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International Monetary Fund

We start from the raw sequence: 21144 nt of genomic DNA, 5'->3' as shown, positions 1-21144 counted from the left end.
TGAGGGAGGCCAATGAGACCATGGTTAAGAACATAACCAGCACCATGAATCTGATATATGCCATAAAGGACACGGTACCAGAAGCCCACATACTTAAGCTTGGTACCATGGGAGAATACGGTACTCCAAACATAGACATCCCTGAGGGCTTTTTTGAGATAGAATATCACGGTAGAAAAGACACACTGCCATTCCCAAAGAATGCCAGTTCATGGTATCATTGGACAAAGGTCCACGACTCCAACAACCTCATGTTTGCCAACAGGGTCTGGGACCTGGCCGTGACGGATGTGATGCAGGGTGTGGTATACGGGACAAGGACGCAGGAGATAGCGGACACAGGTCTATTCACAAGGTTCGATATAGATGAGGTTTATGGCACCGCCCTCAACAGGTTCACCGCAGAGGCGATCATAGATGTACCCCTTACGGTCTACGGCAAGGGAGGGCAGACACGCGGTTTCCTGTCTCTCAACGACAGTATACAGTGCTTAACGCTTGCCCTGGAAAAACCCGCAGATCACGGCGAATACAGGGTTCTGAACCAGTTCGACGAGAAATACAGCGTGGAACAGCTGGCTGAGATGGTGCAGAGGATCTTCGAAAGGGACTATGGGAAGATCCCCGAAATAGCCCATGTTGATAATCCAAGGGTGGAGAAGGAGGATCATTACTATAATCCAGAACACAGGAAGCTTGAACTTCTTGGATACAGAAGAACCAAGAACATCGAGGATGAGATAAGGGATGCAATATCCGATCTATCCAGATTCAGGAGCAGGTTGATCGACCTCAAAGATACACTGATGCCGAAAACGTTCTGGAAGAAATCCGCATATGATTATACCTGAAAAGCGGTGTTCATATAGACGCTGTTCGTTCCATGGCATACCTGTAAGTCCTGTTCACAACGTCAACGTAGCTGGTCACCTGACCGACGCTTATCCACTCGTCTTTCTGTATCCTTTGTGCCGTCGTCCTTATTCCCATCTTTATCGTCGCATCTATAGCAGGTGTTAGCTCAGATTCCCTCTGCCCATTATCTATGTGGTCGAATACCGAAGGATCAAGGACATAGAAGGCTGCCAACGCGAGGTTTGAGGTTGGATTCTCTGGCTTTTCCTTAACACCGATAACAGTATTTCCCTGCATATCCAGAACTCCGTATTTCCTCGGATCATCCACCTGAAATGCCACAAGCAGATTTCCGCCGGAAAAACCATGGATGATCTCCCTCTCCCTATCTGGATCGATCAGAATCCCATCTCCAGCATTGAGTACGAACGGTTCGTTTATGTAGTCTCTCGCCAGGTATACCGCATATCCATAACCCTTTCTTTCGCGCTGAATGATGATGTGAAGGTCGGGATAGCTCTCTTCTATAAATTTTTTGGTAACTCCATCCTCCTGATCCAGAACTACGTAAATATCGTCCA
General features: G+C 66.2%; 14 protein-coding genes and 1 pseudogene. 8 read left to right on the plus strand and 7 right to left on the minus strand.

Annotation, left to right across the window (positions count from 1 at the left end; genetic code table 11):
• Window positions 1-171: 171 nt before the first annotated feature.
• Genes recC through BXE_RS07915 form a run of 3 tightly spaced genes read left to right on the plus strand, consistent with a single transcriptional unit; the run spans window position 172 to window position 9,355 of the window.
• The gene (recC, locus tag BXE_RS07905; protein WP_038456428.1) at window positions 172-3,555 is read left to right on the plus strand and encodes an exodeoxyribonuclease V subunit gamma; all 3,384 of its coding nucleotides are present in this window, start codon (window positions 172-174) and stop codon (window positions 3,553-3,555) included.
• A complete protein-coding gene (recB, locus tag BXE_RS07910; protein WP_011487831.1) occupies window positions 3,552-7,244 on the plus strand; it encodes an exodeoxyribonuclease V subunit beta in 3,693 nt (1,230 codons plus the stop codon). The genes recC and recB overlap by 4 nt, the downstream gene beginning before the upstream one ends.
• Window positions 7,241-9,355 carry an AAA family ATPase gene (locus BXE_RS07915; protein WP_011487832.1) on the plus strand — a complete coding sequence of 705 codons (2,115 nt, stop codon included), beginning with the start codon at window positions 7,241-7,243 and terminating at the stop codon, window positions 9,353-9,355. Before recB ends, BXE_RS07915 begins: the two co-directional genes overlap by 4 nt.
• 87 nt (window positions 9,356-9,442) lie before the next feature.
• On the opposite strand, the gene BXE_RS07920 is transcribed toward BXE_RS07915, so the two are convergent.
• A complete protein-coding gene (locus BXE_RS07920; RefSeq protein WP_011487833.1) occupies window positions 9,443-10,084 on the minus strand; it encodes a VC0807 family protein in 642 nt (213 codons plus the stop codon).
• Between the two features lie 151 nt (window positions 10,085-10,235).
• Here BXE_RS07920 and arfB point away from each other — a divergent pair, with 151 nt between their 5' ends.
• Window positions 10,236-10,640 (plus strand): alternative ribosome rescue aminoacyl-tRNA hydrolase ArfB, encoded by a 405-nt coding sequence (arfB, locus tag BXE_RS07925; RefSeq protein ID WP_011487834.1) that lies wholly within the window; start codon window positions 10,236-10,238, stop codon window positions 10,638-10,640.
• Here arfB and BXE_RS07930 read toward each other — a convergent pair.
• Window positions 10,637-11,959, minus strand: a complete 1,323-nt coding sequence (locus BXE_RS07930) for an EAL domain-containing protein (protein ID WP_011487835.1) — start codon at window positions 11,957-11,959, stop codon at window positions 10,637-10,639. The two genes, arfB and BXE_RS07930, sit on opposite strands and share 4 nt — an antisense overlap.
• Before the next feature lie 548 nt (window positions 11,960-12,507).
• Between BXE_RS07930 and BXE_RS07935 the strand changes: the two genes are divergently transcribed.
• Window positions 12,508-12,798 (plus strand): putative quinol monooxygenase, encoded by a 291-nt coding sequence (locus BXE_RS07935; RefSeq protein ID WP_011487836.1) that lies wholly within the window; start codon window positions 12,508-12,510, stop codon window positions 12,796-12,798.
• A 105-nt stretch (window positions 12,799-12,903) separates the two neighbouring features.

Fiscal decentralization has been, and remains high on the policy agenda of many countries. It is mainly driven by political pressures, which tend to be especially evident in countries with multiple ethnicities, and/or wide regional disparities in incomes or resource endowments. More generally, decentralization pressures frequently reflect a desire for more participatory government and greater voice of local constituents in the allocation of budgetary resources. Regardless of its motivation, fiscal decentralization can have important macroeconomic implications. Therefore, Fund advice to member countries (whether in the context of surveillance, program design, or technical assistance) has often focused on the design and implementation of intergovernmental fiscal arrangements. This paper distills the main lessons from the Fund’s engagement with member countries in this area, drawing in particular, (but not exclusively) on technical assistance (TA) provided by the Fiscal Affairs Department (FAD) to ten countries which are broadly representative of the range of members that have requested assistance in this area.